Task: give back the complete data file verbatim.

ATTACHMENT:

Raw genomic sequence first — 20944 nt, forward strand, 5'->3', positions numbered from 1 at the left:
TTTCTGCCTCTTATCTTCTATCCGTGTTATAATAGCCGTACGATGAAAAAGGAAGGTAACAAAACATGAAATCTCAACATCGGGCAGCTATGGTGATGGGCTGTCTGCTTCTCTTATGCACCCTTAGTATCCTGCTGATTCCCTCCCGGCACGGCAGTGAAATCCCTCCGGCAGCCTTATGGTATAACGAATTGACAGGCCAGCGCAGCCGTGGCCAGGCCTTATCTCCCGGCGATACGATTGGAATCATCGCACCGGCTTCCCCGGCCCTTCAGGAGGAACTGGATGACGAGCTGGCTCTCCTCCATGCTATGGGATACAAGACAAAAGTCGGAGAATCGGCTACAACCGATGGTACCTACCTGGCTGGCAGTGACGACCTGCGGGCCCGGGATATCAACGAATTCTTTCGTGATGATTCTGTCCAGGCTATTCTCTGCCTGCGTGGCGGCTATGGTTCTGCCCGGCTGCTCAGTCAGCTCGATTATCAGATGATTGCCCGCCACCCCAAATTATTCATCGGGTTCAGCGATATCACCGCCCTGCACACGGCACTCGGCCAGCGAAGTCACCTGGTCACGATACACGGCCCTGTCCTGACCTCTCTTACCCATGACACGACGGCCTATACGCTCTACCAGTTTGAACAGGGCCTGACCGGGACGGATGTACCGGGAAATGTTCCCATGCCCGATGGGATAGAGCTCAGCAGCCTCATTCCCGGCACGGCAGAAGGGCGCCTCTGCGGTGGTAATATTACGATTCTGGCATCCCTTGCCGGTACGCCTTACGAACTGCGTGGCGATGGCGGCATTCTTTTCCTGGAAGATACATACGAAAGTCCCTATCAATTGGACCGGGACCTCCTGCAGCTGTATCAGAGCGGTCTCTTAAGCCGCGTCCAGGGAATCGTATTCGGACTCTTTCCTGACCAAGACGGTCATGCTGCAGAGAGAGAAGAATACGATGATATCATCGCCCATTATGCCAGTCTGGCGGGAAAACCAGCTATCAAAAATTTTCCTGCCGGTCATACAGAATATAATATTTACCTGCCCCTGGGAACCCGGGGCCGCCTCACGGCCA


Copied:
Raw genomic sequence first — 20944 nt, forward strand, 5'->3', positions numbered from 1 at the left:
TTTCTGCCTCTTATCTTCTATCCGTGTTATAATAGCCGTACGATGAAAAAGGAAGGTAACAAAACATGAAATCTCAACATCGGGCAGCTATGGTGATGGGCTGTCTGCTTCTCTTATGCACCCTTAGTATCCTGCTGATTCCCTCCCGGCACGGCAGTGAAATCCCTCCGGCAGCCTTATGGTATAACGAATTGACAGGCCAGCGCAGCCGTGGCCAGGCCTTATCTCCCGGCGATACGATTGGAATCATCGCACCGGCTTCCCCGGCCCTTCAGGAGGAACTGGATGACGAGCTGGCTCTCCTCCATGCTATGGGATACAAGACAAAAGTCGGAGAATCGGCTACAACCGATGGTACCTACCTGGCTGGCAGTGACGACCTGCGGGCCCGGGATATCAACGAATTCTTTCGTGATGATTCTGTCCAGGCTATTCTCTGCCTGCGTGGCGGCTATGGTTCTGCCCGGCTGCTCAGTCAGCTCGATTATCAGATGATTGCCCGCCACCCCAAATTATTCATCGGGTTCAGCGATATCACCGCCCTGCACACGGCACTCGGCCAGCGAAGTCACCTGGTCACGATACACGGCCCTGTCCTGACCTCTCTTACCCATGACACGACGGCCTATACGCTCTACCAGTTTGAACAGGGCCTGACCGGGACGGATGTACCGGGAAATGTTCCCATGCCCGATGGGATAGAGCTCAGCAGCCTCATTCCCGGCACGGCAGAAGGGCGCCTCTGCGGTGGTAATATTACGATTCTGGCATCCCTTGCCGGTACGCCTTACGAACTGCGTGGCGATGGCGGCATTCTTTTCCTGGAAGATACATACGAAAGTCCCTATCAATTGGACCGGGACCTCCTGCAGCTGTATCAGAGCGGTCTCTTAAGCCGCGTCCAGGGAATCGTATTCGGACTCTTTCCTGACCAAGACGGTCATGCTGCAGAGAGAGAAGAATACGATGATATCATCGCCCATTATGCCAGTCTGGCGGGAAAACCAGCTATCAAAAATTTTCCTGCCGGTCATACAGAATATAATATTTACCTGCCCCTGGGAACCCGGGGCCGCCTCACGGCCA